Entries in Venezuela
5 March 2013 - BBC Misinforms about Venezuela's 2002 Opposition Coup
14 January 2012 - Blatant Spin in BBC Hugo Chavez Headline
14 September 2011 - Reasons for Venezuela election victories
28 July 2011 - Roger Noriega calls for overthrow of Chavez, and then informs BBC analysis article
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Since 12 February, student protests in Venezuela have taken place under the banner 'La Salida' ('The Exit'). The protests have received broad media attention in large part due to the social-media focus of organisers, tweeting in English under the Twitter hashtags '#SOSVenezuela' and '#PrayForVenezuela'. Reporting on the protests has, like...
The BBC maintained a strong a record of misleading reporting throughout the presidency of Venezuelan President Hugo Chavez, who died on Tuesday, following a two year battle with cancer. Yet today's article by Jon Kelly, 'Hugo Chavez and the era of anti-American bogeymen', takes a particularly spiteful slant on the issue...
In the New Statesman on 25 January 2013, a special feature entitled 'After Chavez' included contributions from two of The Guardian's former Latin America correspondents, Richard Gott and Rory Carroll, presenting opposing viewpoints on the current situation in Venezuela, and the political legacy of the Chavez government. The New Statesman leader comments...
UK Reporting on Venezuela Continues to be Clouded by Partiality
The Editors, 17 December 2012
As Hugo Chavez receives further cancer treatment in Cuba, this time seemingly with much higher stakes than before, the UK media has again shown where its interests lie when it comes to reporting on left-wing Latin American governments. The attack has come in many forms, from portraying once again the country...
In the run up to the 7 October Venezuelan election, it was reported that President Hugo Chávez would face 'the toughest electoral challenge of his reign' (The Times)1, 'that [would] decide the fate of his socialist revolution and could rearrange the region's balance of power' (Financial Times).2 The election, then,...
British news is today (07/10/2012) much concerned with the elections underway in Venezuela. The election will be the 'closest since Hugo Chavez took power' (The Guardian), or the 'the country's most tightly contested presidential election in a decade' (BBC). To begin with, it should be noted that the above assertions are themselves...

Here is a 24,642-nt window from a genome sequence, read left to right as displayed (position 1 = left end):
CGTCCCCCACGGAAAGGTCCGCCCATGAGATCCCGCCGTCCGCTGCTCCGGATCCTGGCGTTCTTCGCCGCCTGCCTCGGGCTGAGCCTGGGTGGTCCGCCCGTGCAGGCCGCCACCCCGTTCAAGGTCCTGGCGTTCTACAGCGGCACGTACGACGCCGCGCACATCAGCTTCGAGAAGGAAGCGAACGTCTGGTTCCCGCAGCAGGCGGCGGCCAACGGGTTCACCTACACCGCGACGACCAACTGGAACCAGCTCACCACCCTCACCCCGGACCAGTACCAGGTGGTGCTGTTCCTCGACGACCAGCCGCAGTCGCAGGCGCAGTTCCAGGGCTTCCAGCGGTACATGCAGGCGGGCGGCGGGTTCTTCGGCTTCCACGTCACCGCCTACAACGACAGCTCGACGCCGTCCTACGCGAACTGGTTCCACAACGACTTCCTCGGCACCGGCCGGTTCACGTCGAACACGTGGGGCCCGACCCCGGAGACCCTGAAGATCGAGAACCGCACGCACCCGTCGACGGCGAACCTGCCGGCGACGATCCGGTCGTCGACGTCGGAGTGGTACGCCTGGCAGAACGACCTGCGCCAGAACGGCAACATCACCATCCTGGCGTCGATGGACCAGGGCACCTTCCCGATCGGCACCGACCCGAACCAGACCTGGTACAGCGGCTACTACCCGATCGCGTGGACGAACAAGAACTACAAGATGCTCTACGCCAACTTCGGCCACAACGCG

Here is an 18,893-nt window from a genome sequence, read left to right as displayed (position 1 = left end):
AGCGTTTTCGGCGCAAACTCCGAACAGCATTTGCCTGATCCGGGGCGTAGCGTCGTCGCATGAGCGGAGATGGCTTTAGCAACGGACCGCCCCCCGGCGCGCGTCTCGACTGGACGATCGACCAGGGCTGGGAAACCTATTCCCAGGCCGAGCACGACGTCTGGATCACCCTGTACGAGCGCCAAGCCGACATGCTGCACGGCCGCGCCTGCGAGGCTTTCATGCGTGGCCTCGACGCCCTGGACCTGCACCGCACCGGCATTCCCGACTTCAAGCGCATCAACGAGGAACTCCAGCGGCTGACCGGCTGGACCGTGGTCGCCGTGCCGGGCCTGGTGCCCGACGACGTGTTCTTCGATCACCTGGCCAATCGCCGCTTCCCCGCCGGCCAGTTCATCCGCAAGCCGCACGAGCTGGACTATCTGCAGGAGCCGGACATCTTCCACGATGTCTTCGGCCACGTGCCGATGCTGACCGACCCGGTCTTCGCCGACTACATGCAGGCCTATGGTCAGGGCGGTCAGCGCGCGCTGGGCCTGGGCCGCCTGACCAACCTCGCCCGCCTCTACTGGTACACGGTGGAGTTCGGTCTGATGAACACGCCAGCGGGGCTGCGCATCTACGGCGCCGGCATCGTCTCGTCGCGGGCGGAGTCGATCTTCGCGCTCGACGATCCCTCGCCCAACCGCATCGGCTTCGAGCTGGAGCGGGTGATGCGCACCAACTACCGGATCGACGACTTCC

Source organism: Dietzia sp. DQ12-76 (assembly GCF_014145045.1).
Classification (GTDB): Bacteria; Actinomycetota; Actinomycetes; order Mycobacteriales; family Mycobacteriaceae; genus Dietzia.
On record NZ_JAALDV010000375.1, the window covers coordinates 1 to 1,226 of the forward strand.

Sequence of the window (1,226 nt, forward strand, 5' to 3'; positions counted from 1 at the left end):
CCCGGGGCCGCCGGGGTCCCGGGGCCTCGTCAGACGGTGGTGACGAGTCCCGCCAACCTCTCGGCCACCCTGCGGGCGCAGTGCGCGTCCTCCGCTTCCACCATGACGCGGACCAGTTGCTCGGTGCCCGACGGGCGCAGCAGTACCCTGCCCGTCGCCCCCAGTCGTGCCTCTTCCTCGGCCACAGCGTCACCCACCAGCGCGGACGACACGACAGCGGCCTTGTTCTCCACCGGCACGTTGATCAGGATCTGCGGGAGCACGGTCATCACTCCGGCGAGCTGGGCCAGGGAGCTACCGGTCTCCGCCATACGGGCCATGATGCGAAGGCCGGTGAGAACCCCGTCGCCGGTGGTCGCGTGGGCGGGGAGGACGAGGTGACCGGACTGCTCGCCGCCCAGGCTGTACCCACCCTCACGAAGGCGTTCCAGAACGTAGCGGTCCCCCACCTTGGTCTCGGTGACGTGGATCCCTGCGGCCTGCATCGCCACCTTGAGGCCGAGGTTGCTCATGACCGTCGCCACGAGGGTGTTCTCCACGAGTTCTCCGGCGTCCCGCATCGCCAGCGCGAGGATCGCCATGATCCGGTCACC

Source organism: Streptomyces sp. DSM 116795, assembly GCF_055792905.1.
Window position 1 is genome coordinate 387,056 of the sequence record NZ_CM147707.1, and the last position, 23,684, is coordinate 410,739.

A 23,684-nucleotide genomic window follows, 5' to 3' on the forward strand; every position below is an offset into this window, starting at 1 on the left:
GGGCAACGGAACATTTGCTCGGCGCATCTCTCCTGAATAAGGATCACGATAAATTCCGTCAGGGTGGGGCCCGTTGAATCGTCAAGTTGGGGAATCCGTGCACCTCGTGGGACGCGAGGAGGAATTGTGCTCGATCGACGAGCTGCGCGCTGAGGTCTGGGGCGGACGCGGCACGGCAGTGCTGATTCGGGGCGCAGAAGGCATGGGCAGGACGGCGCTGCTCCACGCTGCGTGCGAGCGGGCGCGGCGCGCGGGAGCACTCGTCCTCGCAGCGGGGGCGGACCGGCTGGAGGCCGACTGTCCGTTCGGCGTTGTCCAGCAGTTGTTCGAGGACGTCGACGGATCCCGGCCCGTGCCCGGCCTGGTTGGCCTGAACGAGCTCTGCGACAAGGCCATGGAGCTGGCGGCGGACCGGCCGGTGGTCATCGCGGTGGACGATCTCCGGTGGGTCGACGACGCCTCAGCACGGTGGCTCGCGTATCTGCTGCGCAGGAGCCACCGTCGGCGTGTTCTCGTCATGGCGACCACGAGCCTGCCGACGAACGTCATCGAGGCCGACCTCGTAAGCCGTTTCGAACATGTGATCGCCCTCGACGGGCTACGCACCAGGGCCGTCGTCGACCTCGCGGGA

In an interview with the New Left Project, Dr. Lee Salter, following research into BBC reporting on Venezuela stated that 'the coverage of Venezuela has particular importance mainly because it is a case in which a democratically mandated government faces a plethora of reactionary forces seeking to destabilise and overthrow it'.1...
Jim Armitage and the Skewed Reporting on the Venezuelan Elections
Josh Watts, 26 September 2012
On Saturday 22 September, a little over two weeks before the upcoming Venezuelan presidential election of 7 October, Jim Armitage asked in The Independent: 'A devil to the US, a folk hero in much of Venezuela, could Ken Livingstone's old chum Hugo Chavez finally be on his way out?' Apart from...
In the upcoming Venezuelan presidential elections, to be held in October of this year, the electorate will choose between current President Hugo Chavez and opposition candidate Henrique Capriles Radonski, former governor of Miranda state. BBC coverage of the run-up to the presidential elections to date has depicted a situation in which one...
Business Interests The presidency of Venezuela's Hugo Chavez, and those of other Latin American leaders whose policies are at odds with those dominant in Europe and the US, are often labelled as 'controversial' in BBC coverage, regardless of how overwhelming their election victories might be. Defining the news, business leaders or opposition...
'One of the most visible, vocal and controversial leaders in Latin America' (according to the BBC), Venezuelan President Hugo Chavez receives much attention from the British media. Frequent news reports, alluding to government 'attacks' on democracy and press freedom, and discussing the nationalisation of assets, create an impression of a 'regime' which...
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